This series makes intuitive sense, most teams would say they do not fall prey to any of them and most teams are wrong. When think of my particular team, I will show you. Our current departmental leader came in and put together a minute to win it contest to try and build teamwork. Some people enjoyed it. Others tolerated it. I, often not a good team player (an area of needed improvement), demonstrated my dismay at being asked to play at nonsense while I had all kinds of work to do. Teambuilding during the event seemed to consist of dreading the next activity collectively. I did not trust or care about the results. I do not trust my team, I never see them work. When I get to know individual members, I begin to see them and their skills; this builds trust. For me, this is not a group process, but a one-on-one activity. The author recommends avoiding these physical activities as ways to build teams because they do not work.

In education and among women there is often a fear of conflict. As someone who grew up with seven siblings in a loud house, I am very comfortable with conflict. Loud conflict. I know that there a rules about conflict- focus on the single issue at hand, no name calling or personal attacks, etc. I am willing to play devil's advocate for the sake of disagreement. I was at a workshop once where the presenter focused on the idea that consensus in all things is essential. I beg to differ. There are many things we will never agree on. Management must sometimes ignore the ideas of the staff. Parents must ignore the desires of their children. Seatbelts must always be worn. State gatepost tests must be given. I do not care about your personal opinion. When we discuss the issue in an open and frank manner, a decision can be reached. Everyone may not agree with the decision but ultimately they have two team centered choices- support it anyway or leave the organization. Anything else degrades the team.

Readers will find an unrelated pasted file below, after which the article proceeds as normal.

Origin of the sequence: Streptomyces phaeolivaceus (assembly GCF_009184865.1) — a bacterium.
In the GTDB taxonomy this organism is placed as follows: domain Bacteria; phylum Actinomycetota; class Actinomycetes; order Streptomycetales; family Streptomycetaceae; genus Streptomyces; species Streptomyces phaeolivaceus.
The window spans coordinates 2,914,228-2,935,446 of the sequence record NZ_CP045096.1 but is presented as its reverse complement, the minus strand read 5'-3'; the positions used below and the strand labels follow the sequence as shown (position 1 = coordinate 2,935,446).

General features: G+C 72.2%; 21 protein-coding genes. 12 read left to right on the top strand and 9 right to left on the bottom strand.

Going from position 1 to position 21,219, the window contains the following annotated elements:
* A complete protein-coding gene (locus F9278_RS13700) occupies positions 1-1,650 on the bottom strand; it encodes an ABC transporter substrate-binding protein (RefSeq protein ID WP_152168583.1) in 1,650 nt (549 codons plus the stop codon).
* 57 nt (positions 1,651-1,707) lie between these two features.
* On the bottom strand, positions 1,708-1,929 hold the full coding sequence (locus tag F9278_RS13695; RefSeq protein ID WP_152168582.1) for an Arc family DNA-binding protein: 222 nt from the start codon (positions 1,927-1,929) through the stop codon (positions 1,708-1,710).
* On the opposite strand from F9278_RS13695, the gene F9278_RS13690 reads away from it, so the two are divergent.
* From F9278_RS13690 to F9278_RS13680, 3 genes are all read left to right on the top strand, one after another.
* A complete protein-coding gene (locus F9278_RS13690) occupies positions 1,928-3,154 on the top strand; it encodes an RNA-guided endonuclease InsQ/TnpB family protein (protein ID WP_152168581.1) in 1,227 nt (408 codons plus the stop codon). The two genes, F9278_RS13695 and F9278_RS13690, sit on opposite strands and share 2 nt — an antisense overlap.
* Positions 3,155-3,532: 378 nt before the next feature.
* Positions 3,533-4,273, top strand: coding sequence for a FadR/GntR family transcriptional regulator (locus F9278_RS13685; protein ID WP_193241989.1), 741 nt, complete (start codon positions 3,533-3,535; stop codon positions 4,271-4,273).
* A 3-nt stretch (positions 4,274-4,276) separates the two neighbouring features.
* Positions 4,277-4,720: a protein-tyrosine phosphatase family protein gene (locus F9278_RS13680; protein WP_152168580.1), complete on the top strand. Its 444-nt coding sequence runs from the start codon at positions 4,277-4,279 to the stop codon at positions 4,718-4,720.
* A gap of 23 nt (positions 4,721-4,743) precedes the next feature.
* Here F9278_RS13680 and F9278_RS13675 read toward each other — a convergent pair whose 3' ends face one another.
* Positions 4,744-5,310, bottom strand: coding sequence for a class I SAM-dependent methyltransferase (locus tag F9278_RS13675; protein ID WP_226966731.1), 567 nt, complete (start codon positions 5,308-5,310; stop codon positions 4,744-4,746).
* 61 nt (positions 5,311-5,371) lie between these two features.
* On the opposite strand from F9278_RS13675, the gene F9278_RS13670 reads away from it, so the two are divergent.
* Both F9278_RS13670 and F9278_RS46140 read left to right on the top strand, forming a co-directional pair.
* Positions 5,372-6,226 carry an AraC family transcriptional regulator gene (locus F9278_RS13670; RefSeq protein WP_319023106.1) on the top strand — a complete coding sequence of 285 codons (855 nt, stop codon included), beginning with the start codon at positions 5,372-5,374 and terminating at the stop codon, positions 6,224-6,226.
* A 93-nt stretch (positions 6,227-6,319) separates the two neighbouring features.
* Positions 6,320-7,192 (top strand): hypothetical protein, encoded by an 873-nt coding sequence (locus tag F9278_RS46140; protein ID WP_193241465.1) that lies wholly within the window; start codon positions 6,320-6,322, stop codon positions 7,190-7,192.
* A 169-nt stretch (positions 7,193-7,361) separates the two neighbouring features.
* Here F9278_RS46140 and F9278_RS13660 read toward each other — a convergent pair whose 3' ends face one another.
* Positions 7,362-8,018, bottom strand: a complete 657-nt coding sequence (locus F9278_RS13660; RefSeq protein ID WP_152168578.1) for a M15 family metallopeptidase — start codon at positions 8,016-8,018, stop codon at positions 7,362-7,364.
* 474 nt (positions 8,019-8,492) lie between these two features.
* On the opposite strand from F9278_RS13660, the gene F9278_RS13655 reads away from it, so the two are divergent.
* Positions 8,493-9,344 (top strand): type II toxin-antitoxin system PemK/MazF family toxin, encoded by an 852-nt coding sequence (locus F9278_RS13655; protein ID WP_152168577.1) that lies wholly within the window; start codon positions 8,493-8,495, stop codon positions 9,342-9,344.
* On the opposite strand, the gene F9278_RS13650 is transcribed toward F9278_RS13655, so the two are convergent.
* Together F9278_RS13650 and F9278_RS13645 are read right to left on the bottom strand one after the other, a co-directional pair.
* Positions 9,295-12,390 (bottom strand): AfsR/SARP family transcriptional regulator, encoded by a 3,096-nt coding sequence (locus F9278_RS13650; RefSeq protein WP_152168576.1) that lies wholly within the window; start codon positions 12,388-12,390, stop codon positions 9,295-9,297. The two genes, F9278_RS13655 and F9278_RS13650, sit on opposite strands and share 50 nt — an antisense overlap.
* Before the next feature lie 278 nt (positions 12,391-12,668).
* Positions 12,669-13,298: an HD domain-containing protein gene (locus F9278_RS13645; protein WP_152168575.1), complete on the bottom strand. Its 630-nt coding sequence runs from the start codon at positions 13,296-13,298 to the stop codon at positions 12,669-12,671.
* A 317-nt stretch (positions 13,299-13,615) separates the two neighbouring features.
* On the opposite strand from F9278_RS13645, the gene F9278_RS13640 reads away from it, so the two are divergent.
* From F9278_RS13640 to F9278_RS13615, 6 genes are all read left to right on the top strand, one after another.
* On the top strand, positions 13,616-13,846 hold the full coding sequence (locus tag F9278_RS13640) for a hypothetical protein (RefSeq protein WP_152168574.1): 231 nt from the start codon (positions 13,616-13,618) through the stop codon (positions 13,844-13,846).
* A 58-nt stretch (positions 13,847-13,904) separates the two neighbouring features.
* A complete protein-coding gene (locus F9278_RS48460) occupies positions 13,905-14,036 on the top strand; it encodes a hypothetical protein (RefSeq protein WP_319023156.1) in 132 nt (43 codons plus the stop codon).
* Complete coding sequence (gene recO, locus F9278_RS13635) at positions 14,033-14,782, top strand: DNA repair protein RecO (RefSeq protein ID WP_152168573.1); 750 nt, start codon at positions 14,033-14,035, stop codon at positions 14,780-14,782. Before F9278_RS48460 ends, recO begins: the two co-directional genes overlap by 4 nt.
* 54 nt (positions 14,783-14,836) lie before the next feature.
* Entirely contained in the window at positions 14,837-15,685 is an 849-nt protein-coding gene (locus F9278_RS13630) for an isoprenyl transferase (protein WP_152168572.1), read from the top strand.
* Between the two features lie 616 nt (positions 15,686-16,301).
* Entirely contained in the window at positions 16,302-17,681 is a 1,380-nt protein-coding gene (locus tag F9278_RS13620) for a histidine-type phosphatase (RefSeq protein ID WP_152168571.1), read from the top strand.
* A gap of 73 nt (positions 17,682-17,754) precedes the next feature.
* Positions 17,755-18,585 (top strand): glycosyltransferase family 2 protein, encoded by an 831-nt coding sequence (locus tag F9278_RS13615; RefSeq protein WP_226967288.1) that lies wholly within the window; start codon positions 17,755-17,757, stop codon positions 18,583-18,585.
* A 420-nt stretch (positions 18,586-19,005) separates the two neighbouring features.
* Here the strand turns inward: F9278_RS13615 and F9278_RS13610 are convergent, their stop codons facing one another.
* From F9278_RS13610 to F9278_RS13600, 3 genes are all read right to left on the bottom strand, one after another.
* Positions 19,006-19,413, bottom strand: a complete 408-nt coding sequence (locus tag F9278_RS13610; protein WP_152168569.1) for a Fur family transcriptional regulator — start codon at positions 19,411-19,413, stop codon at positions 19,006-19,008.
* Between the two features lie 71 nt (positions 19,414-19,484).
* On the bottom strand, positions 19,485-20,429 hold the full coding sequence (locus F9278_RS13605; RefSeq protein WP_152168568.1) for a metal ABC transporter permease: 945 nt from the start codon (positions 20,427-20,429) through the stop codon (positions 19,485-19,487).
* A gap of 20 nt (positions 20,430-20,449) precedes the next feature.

My husband frequently talks about spirited discussions between him and the CTO of his company that other team members would step back and watch. This was a senior engineer and his boss, discussing deeply technical issues and not agreeing. These discussions, however, helped both of the men grow and understand the issues. The CTO won more often than not, but my husband also was able to win. Sometimes, they walked away agreeing to disagree. Many times decisions were modified to reflect a more thorough understanding of the issues.

If we cannot commit to support the goal, we need to get out. In education that means get out of the district or teaching altogether. That is scary. Unlike many other jobs, teaching is not a portable skill. Once you have too many years in, you are an unlikely hire. Pay is often slashed by switching districts. We can work within the field to disagree- lobby our representatives, attend and speak out at school board meetings, participate in school level decision-making teams. We can do these things while supporting the policy at the classroom level. Undermining the policy, however, erodes the team effort. We cannot avoid speaking up and then fail to support a decision. That is unfair to everyone. We cannot avoid making a decision because someone's feelings may be hurt.

Avoidance of accountability is one that I find particularly interesting. About twenty years ago I was at a staff meeting as a very junior member. We were being asked to look at data for our students and manually desegregate it. I piped up with a question, "If we had printouts of the data, why were being asked to desegregate the data manually, wouldn't it make more sense to do it with a computer?" I got a "computers can't do it" response and that was it. I knew that I could write a simple program that could do this, so I was not satisfied. Later, someone in a mentoring role to me took me aside and said we should not question the people on this particular committee because they were the school powerbrokers. This incident has always stuck in my craw. Here was a team that absolutely refused to be held accountable for how they used people's time or anything else. I was blackballed as a result of this incident. We need to have high standards and be willing to accept people calling us to account for violating them. Even junior people have good insights. What they lack in experience, they make up for with not being tied to tradition and having fresh insights.